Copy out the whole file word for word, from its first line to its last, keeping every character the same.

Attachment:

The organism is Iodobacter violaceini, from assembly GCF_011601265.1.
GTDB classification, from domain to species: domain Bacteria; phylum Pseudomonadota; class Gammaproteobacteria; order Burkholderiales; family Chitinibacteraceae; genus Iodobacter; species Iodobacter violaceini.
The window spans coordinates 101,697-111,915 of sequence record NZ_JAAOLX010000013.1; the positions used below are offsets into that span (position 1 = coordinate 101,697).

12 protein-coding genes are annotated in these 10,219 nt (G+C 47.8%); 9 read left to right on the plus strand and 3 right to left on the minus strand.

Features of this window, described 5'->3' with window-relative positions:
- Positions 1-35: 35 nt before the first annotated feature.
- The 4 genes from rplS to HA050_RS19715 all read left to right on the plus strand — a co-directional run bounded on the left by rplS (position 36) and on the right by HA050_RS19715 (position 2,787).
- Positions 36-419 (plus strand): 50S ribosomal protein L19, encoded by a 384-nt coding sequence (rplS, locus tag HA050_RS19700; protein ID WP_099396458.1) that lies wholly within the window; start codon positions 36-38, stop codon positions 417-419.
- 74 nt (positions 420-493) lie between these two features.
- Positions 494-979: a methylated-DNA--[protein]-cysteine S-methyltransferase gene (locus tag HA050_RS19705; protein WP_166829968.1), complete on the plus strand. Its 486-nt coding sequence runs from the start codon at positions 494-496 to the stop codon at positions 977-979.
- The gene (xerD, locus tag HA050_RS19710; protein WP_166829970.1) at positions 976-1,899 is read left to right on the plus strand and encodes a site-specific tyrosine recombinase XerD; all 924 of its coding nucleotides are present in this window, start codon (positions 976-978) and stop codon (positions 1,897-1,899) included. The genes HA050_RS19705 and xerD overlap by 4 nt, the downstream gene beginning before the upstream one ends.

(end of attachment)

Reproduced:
The organism is Iodobacter violaceini, from assembly GCF_011601265.1.
GTDB classification, from domain to species: domain Bacteria; phylum Pseudomonadota; class Gammaproteobacteria; order Burkholderiales; family Chitinibacteraceae; genus Iodobacter; species Iodobacter violaceini.
The window spans coordinates 101,697-111,915 of sequence record NZ_JAAOLX010000013.1; the positions used below are offsets into that span (position 1 = coordinate 101,697).

12 protein-coding genes are annotated in these 10,219 nt (G+C 47.8%); 9 read left to right on the plus strand and 3 right to left on the minus strand.

Features of this window, described 5'->3' with window-relative positions:
- Positions 1-35: 35 nt before the first annotated feature.
- The 4 genes from rplS to HA050_RS19715 all read left to right on the plus strand — a co-directional run bounded on the left by rplS (position 36) and on the right by HA050_RS19715 (position 2,787).
- Positions 36-419 (plus strand): 50S ribosomal protein L19, encoded by a 384-nt coding sequence (rplS, locus tag HA050_RS19700; protein ID WP_099396458.1) that lies wholly within the window; start codon positions 36-38, stop codon positions 417-419.
- 74 nt (positions 420-493) lie between these two features.
- Positions 494-979: a methylated-DNA--[protein]-cysteine S-methyltransferase gene (locus tag HA050_RS19705; protein WP_166829968.1), complete on the plus strand. Its 486-nt coding sequence runs from the start codon at positions 494-496 to the stop codon at positions 977-979.
- The gene (xerD, locus tag HA050_RS19710; protein WP_166829970.1) at positions 976-1,899 is read left to right on the plus strand and encodes a site-specific tyrosine recombinase XerD; all 924 of its coding nucleotides are present in this window, start codon (positions 976-978) and stop codon (positions 1,897-1,899) included. The genes HA050_RS19705 and xerD overlap by 4 nt, the downstream gene beginning before the upstream one ends.